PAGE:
In July, at a meeting in the White House, the President’s frustration was expressed–he voiced his negative attitude and hostility toward “experts” and his own military advisors. You might remember during one point in his campaign for the White House, he expressed his dismay with military commanders and our intelligence community: “I know more about ISIS than the generals do. Believe me!” The July White House meeting was a two hour top level meeting in the situation room in which these thoughts and others were expressed:

  • The President continued his complaint that our NATO allies have “not been helpful”.
  • How could the United States “get a piece” of Afghan’s mineral wealth.
  • He repeatedly insisted that our top commander in the region be fired.
  • The President also fumed that a decade ago China had purchased mineral rights in Afghanistan, which this country had supported, and has since been vigorously mining copper outside of Kabul. Why weren’t we in there “grabbing” the natural mineral resources —as China is earning trillions of dollars in rare minerals, while we fight their wars against the Taliban?
  • This is the mindset of the President’s remarks shortly after being inaugurated, when he complained that the U.S. “didn’t grab” Iraq’ oil when our military forces left that country in 2011.

The July the meeting over, the President, as our commander-in-chief, left without making any decision regarding our nation’s political or military strategy. At this moment the United States has no policy plan for our place in Afghanistan. It left those that had participated in the meeting “unnerved”.

The fact is that you cannot win every confrontation that faces our nation, even if you are the United States. That is reality. We were forced out of Vietnam and our national security has not been affected. Then there is the reality that some nation states are not at this moment capable of entering into the 21 century, and the United States cannot force their democratic development in an arbitrary timetable. There is the reality that “grabbing” the natural resources of counties incapable of maintaining their own security is a form of colonialism—not national security.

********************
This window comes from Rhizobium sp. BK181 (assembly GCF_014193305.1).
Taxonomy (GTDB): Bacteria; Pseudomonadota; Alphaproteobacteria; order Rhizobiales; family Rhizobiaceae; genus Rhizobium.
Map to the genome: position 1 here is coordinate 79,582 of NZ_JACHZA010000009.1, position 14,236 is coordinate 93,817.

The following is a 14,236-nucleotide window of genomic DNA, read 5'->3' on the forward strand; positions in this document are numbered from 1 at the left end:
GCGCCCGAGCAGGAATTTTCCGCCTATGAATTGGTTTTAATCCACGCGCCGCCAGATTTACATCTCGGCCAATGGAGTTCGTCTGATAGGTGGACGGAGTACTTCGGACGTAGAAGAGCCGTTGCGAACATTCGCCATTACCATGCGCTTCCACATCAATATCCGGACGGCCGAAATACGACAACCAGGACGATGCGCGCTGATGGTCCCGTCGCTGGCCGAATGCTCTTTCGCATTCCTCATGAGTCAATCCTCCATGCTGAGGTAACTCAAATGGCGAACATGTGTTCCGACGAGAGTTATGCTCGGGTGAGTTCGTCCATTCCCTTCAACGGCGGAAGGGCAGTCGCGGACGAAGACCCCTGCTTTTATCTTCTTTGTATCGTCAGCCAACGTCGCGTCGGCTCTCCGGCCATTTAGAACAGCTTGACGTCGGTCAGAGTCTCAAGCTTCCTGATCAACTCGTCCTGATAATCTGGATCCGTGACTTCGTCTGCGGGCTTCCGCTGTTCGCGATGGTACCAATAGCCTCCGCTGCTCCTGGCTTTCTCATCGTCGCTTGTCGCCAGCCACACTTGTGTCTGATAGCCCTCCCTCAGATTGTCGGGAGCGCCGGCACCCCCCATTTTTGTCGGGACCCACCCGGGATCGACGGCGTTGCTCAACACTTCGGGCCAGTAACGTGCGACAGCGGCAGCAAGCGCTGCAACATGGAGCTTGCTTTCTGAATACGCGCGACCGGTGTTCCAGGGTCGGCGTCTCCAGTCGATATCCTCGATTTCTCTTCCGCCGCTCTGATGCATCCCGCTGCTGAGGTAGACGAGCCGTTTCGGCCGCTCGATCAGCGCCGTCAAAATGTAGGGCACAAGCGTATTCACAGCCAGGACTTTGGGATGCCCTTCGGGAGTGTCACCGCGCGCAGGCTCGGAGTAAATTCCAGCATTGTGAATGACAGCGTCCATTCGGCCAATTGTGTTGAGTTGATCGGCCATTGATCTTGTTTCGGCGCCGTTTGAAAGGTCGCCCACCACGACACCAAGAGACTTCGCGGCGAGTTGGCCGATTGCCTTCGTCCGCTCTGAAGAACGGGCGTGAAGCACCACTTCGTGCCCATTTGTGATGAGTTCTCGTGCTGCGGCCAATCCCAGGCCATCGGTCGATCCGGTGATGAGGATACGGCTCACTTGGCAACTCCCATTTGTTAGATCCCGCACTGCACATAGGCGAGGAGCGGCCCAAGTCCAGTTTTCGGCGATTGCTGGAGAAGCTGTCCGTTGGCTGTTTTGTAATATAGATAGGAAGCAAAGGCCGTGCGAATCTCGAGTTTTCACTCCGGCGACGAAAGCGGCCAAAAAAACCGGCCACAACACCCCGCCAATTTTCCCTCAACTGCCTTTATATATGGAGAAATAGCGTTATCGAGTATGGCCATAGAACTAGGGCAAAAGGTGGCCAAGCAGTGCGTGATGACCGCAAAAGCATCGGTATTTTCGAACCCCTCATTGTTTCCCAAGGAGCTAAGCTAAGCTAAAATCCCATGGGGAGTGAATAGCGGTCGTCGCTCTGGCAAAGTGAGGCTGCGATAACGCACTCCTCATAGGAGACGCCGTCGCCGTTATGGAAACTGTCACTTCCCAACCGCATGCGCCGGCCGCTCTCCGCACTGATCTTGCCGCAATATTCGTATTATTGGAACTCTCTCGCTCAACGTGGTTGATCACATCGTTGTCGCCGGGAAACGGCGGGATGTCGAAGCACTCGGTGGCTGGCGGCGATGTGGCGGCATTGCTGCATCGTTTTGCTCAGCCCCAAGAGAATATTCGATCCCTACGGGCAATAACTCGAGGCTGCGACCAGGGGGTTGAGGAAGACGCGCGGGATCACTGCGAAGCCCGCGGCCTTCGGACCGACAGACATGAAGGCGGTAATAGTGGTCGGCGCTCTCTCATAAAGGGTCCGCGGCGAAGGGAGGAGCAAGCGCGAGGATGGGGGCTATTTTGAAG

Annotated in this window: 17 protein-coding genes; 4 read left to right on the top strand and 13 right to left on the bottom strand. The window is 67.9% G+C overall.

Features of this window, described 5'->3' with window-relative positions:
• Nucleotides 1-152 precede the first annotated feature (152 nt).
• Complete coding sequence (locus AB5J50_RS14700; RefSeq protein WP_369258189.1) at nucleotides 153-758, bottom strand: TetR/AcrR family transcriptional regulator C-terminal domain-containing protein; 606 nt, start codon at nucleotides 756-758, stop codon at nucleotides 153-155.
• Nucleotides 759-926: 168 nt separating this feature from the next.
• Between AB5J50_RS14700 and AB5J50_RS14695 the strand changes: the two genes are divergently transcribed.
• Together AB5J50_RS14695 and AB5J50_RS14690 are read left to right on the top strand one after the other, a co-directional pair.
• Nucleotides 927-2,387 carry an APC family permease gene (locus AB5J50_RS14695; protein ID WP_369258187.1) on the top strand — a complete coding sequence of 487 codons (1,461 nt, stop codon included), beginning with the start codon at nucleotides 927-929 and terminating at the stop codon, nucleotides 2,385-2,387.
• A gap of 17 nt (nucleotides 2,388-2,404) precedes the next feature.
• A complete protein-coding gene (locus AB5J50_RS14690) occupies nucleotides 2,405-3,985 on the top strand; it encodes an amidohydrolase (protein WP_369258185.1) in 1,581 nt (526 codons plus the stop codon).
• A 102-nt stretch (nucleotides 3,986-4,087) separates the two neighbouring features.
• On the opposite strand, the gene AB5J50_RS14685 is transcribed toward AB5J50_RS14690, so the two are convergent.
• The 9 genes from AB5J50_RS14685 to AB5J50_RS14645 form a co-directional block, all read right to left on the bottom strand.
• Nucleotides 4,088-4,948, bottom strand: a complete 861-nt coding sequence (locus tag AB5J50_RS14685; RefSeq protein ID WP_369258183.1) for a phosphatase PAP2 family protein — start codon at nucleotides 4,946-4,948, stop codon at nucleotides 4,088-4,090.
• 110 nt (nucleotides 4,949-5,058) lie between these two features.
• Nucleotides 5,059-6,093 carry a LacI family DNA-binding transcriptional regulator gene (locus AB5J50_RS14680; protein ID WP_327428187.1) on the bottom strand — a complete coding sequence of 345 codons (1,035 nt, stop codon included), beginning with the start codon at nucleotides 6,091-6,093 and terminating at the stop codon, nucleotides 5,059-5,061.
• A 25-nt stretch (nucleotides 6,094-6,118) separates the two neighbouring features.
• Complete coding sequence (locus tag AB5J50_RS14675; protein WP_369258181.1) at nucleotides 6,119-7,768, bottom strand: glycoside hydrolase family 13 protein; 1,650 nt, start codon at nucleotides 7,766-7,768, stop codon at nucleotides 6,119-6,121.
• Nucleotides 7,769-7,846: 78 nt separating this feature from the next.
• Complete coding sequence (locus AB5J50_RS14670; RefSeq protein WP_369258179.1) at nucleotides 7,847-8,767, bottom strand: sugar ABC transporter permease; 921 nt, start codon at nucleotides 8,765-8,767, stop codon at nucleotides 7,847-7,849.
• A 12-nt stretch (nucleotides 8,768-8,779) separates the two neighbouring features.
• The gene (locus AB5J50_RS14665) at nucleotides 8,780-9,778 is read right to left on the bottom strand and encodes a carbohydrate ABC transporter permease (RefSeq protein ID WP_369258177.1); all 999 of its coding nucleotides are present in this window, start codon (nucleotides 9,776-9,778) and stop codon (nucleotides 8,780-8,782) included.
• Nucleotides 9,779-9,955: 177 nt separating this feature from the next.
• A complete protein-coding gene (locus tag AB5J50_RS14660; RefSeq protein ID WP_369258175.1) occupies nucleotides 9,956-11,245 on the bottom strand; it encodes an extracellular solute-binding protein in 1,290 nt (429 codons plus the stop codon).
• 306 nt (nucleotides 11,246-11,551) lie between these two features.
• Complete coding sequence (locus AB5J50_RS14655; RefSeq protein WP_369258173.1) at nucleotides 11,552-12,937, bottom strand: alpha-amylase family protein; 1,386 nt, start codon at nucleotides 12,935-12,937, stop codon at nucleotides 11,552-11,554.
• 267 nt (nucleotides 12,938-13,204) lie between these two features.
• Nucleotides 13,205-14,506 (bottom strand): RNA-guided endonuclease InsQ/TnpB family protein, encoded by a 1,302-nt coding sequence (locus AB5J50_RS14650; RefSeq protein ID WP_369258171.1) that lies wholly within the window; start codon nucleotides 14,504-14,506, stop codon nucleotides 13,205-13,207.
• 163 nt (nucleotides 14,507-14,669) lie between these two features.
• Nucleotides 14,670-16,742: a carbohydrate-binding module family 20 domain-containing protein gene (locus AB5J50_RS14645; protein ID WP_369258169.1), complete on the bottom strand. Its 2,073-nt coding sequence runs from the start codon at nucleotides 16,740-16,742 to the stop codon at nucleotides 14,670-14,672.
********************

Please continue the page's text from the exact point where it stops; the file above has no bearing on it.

There are realities and there are hopes. The reality is that Afghanistan is not crucial to our national security; the reality is that Iran is crucial to our national security; the reality is that there is an unacceptable conflict between what is necessary for the United States national security and a public relations tweet of “victory” or the “grabbing” of the natural resources of others.

Being in Afghanistan is not in the United States security interest. Confronting Iran is.

Richard Allan

The Editor

 

Commentary— Wake Up– China is Awake!

At a family dinner this week, the conversation turned first from domestic politics to fear and then to the Mid-East. I suddenly felt very much in the minority. We were becoming myopic in our view of the world’s present and potential disasters. As much as I tried to steer the conversation from Mid-East to the West and Asia, I was rebuffed on all sides. We have such an emotional and intellectual investment in the Mid-East that we are losing sight of a very dangerous geographic confrontation that is quietly playing itself out on the far side of the Pacific Ocean and what may morph into a dangerous confrontation in that part of the world.

The most recent news that bombards us from ISIS is their latest video released online touting a shari’a school that attempts to instill in its very young pupils the desire of martyrdom—“the cubs of the Caliphate” . The voice-over video announces that it is these children who will be the vanguard of a new army who will conquer Rome, Jerusalem, and Baghdad among other major cities.

It is not easy, after so many years of focus, to move away from those types of threats and focus on a different part of the world, but we must or suffer the consequences. We have done just that in the past. Let us not repeat that error again.

If you look at your map and find the southern tip of Japan, the Philippine Islands is to the south-east, then move in a circular clock-wise direction to Indonesia, Vietnam, Malaysia, Cambodia and finally China you will notice these nations form a large oblong circle, some miles 1,400,000 square miles creating the South China Sea (SCS). This Sea, and its mostly uninhabited islands, have been subject to competing claims of sovereignty for decades by several countries for a number of strategic reasons. Among them: one-third of the worlds shipping ply thru its water, and there are huge oil and gas reserves in its sea beds.

If you google “China” the first thing that will pop-up is that there is a new home buying boom and all the banks in China are in hot pursuit of those new customers. What does not receive the attention it deserves is that China is once again creating new islands out of old coral reefs. That is not a typo– these man-made large islands, sitting upon coral reef, are not being advertised as the new tropical island tourist attraction for those tired of the Caribbean. China is building a major, powerful war machine far from its mainland to control that part of the world.